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Also, impressions of presidential incompetence are not necessarily set in stone. They can be altered by visibly good performance or just by the turn of events. Such as, perhaps, the successful targeting of Zarqawi, or the stand-up of the Iraqi government brought to our screens by Bush's trip to Iraq. These show what generally goes unseen in mainstream media coverage: the competence of U.S. troops and the growth of a capable Iraqi government and Army. But the process takes time. The news that U.S. and Iraqi forces are hunting down the terrorists listed in Zarqawi's documents provides a narrative of continuing successes. But that narrative needs to be sustained and extended to produce a turnaround in American public opinion. So the scoffers are probably right when they say not to expect an immediate jump in Bush's job ratings. But the impression — conveyed over time by visible events — that things are under control and moving ahead could produce such a change.

In the meantime, Republicans are trying to make this a comparative election between Republicans and Democrats, not just an up-or-down vote on Bush. Senate and House Republicans last week staged debates over whether to pull out of Iraq now or stay on. Democrats complained that these were meaningless debates aimed (as they said the debates on the constitutional amendment to ban same-sex marriages were) at dividing voters. But on these issues it is the Democrats — their officeholders and their voters — who are divided, while the Republicans, with a few exceptions, are all on one side. The Democrats have profited politically from bad news from Iraq. Good news puts things in a different light and raises the question of just what Democrats would do if in power. For the moment they are, as ranking House Armed Services Democrat Ike Skelton said, "absolutely" divided. That's not a good posture from which to face the voters.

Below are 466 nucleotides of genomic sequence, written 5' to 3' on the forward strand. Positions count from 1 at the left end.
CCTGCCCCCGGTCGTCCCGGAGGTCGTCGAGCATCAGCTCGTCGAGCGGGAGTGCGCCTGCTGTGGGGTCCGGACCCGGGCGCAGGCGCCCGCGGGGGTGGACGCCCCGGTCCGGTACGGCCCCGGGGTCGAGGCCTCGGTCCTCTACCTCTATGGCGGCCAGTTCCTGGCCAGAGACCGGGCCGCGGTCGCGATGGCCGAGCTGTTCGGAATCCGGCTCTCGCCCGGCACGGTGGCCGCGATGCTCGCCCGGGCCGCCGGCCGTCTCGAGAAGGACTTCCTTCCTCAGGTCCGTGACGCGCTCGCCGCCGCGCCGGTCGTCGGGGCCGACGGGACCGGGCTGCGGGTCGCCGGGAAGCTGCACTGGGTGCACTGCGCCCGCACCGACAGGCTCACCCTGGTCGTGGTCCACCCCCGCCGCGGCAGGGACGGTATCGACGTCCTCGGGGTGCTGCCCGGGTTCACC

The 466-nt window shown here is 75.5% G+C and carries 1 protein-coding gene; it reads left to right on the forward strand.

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BARONE'S LATEST
Hard America, Soft America: Competition vs. Coddling and the Battle for the Nation's Future  

America is divided into two camps, according to U.S. News and World Reports writer and Fox commentator Michael Barone. No, not Red and Blue, though one suspects Barone may taint the two groups in the hues of the 2000 presidential election. Barone's divided America is one part Hard, one part Soft. Hard America is steeled by the competition and accountability of the free market, while Soft America is the product of public school and government largesse. Inspired by the notion that America produces incompetent 18 year olds and remarkably competent 30 year olds, Barone embarks on a breezy 162-page commentary that will spark mostly huzzahs from the right and jeers from the left. Sales help fund JWR.

JWR contributor Michael Barone is a columnist at U.S. News & World Report. Comment by clicking here.